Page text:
Why Bad Things Happen

Last week I started an IndieGoGo campaign to rebuild the Not-So-Urban Farm after the worst drought in 60 years.

We're halfway to the first hurdle - ordering weed barrier. Once that is here, I can start clearing out the old beds and building some new ones from the repurposed parts of the old ones.

I received an email from a friend (which I'm sure was written with the best of intentions) outlining Good Agricultural Practices and how I had obviously got it wrong. It got me thinking about my perceptions and how I think the world works.

I like to think I have some control over what happens in my life. I do lots of research, I work very hard, and I seek out good advice. I do my best to prepare for every eventuality. I believe that if I do this, bad things won't happen to me. My face is in the dictionary next to the word "prudent".

Bad things happen. They happen for imprudent people as well as those who are prepared. They happen to smart people, and people who are not at all lazy. Bad things just happen and drought is no respecter of persons. My careful preparations and exhaustive research can't make it rain. All my water conservation measures don't mean much when there's no water at all.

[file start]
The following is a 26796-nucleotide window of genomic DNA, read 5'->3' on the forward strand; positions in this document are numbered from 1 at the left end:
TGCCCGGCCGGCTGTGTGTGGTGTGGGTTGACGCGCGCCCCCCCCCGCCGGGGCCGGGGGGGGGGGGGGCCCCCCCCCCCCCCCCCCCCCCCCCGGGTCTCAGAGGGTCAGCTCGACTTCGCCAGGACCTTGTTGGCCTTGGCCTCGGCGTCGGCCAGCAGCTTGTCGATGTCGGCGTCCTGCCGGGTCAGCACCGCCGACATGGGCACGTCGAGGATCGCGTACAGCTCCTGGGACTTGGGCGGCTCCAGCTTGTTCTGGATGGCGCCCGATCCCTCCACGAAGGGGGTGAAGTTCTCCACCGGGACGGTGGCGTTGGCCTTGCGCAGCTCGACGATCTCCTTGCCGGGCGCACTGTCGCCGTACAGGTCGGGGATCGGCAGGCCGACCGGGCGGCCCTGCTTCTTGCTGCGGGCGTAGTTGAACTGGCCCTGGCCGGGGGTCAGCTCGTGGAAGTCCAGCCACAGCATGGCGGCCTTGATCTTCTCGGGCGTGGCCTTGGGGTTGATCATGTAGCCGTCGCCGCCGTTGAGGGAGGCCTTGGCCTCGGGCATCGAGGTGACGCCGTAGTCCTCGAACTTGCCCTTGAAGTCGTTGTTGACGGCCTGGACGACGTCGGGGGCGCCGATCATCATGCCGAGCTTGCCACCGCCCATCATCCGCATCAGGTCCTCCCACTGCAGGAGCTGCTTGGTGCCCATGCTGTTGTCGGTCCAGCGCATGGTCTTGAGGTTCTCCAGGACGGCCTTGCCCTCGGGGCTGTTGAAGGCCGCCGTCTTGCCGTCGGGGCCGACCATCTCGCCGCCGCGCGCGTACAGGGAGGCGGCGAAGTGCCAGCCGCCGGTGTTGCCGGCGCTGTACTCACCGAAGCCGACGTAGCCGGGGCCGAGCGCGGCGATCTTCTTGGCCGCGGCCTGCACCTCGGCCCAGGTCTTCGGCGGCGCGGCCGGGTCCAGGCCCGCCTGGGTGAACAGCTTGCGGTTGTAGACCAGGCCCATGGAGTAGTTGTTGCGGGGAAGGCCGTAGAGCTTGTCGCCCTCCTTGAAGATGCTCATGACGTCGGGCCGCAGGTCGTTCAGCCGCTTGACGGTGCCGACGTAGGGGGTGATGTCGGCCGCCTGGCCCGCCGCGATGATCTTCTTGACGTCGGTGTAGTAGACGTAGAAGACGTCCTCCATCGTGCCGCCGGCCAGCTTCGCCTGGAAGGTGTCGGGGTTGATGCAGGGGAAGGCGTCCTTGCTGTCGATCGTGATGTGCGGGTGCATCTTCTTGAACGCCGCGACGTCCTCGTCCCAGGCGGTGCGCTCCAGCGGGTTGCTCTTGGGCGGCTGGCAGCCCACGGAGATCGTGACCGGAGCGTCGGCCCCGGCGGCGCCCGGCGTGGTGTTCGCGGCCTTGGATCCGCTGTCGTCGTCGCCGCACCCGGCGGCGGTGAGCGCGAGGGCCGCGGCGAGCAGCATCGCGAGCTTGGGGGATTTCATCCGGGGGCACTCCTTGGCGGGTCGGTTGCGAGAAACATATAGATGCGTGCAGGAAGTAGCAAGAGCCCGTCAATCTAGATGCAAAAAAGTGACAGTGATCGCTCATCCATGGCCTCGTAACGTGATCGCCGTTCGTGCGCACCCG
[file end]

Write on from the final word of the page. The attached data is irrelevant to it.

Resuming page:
I have to accept that my hard work may delay disaster but will only go so far to prevent it. I'm not in control. And all the Good Agricultural Practices in the world won't alleviate the need for this campaign to succeed. Please share it freely.  Thanks for your support.

Saturday, August 11, 2012

Up with the Chickens

It's now 7:25 am on a Saturday. I've been up for a couple of hours. All the critters are fed with water and fresh hay.

If you had told me back in High School that I'd be up at dawn every day I'd have said you were nuts. But early morning has become my favorite time. It's quiet and peaceful. Maybe if I were on a farm with lots of acres I'd feel peaceful all day long.

Early morning here is damp. There's a heavy dew from the night's humidity. The sunlight is different, too. It's more white and clean. Later in the morning the sunlight is more yellow. Does that make sense? Can you tell I grew up in an artist household?

Early morning is just for the critters and me. It feels like a little private time before the racket of lawn mowers and pulp wood trucks begins.

I'm not anywhere close to where I expected to be. But I love it.